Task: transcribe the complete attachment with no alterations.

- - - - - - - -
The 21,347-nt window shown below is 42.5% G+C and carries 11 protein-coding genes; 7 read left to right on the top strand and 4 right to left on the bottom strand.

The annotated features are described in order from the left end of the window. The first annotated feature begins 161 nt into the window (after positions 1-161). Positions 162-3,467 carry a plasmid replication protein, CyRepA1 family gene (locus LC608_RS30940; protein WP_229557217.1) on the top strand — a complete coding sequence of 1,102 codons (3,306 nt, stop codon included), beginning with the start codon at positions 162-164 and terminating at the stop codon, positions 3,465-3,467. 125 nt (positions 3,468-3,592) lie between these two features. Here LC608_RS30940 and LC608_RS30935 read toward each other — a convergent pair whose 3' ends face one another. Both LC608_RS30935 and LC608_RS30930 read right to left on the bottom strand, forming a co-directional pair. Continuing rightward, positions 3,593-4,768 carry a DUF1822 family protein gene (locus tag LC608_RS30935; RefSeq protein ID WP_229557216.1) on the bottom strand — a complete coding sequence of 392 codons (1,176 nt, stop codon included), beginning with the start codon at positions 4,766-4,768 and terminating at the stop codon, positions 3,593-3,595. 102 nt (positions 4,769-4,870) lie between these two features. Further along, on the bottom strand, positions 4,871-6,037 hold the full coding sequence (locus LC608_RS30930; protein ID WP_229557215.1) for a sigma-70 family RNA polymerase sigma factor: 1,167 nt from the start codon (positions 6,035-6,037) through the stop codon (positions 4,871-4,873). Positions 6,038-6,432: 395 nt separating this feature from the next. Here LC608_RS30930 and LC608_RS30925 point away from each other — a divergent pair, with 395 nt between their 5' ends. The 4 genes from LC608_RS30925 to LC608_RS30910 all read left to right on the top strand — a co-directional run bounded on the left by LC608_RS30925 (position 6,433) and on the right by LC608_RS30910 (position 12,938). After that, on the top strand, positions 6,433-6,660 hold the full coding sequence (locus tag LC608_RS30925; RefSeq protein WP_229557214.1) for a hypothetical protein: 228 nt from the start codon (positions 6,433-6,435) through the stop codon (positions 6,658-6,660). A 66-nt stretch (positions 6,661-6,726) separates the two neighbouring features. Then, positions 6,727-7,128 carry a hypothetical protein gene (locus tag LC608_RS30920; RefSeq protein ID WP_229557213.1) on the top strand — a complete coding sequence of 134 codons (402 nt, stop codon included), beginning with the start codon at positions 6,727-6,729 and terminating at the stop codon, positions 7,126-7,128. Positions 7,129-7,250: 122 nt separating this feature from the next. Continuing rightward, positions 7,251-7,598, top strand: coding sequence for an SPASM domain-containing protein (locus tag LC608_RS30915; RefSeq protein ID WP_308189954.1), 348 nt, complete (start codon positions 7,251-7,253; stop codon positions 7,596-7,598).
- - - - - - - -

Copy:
The 21,347-nt window shown below is 42.5% G+C and carries 11 protein-coding genes; 7 read left to right on the top strand and 4 right to left on the bottom strand.

The annotated features are described in order from the left end of the window. The first annotated feature begins 161 nt into the window (after positions 1-161). Positions 162-3,467 carry a plasmid replication protein, CyRepA1 family gene (locus LC608_RS30940; protein WP_229557217.1) on the top strand — a complete coding sequence of 1,102 codons (3,306 nt, stop codon included), beginning with the start codon at positions 162-164 and terminating at the stop codon, positions 3,465-3,467. 125 nt (positions 3,468-3,592) lie between these two features. Here LC608_RS30940 and LC608_RS30935 read toward each other — a convergent pair whose 3' ends face one another. Both LC608_RS30935 and LC608_RS30930 read right to left on the bottom strand, forming a co-directional pair. Continuing rightward, positions 3,593-4,768 carry a DUF1822 family protein gene (locus tag LC608_RS30935; RefSeq protein ID WP_229557216.1) on the bottom strand — a complete coding sequence of 392 codons (1,176 nt, stop codon included), beginning with the start codon at positions 4,766-4,768 and terminating at the stop codon, positions 3,593-3,595. 102 nt (positions 4,769-4,870) lie between these two features. Further along, on the bottom strand, positions 4,871-6,037 hold the full coding sequence (locus LC608_RS30930; protein ID WP_229557215.1) for a sigma-70 family RNA polymerase sigma factor: 1,167 nt from the start codon (positions 6,035-6,037) through the stop codon (positions 4,871-4,873). Positions 6,038-6,432: 395 nt separating this feature from the next. Here LC608_RS30930 and LC608_RS30925 point away from each other — a divergent pair, with 395 nt between their 5' ends. The 4 genes from LC608_RS30925 to LC608_RS30910 all read left to right on the top strand — a co-directional run bounded on the left by LC608_RS30925 (position 6,433) and on the right by LC608_RS30910 (position 12,938). After that, on the top strand, positions 6,433-6,660 hold the full coding sequence (locus tag LC608_RS30925; RefSeq protein WP_229557214.1) for a hypothetical protein: 228 nt from the start codon (positions 6,433-6,435) through the stop codon (positions 6,658-6,660). A 66-nt stretch (positions 6,661-6,726) separates the two neighbouring features. Then, positions 6,727-7,128 carry a hypothetical protein gene (locus tag LC608_RS30920; RefSeq protein ID WP_229557213.1) on the top strand — a complete coding sequence of 134 codons (402 nt, stop codon included), beginning with the start codon at positions 6,727-6,729 and terminating at the stop codon, positions 7,126-7,128. Positions 7,129-7,250: 122 nt separating this feature from the next. Continuing rightward, positions 7,251-7,598, top strand: coding sequence for an SPASM domain-containing protein (locus tag LC608_RS30915; RefSeq protein ID WP_308189954.1), 348 nt, complete (start codon positions 7,251-7,253; stop codon positions 7,596-7,598).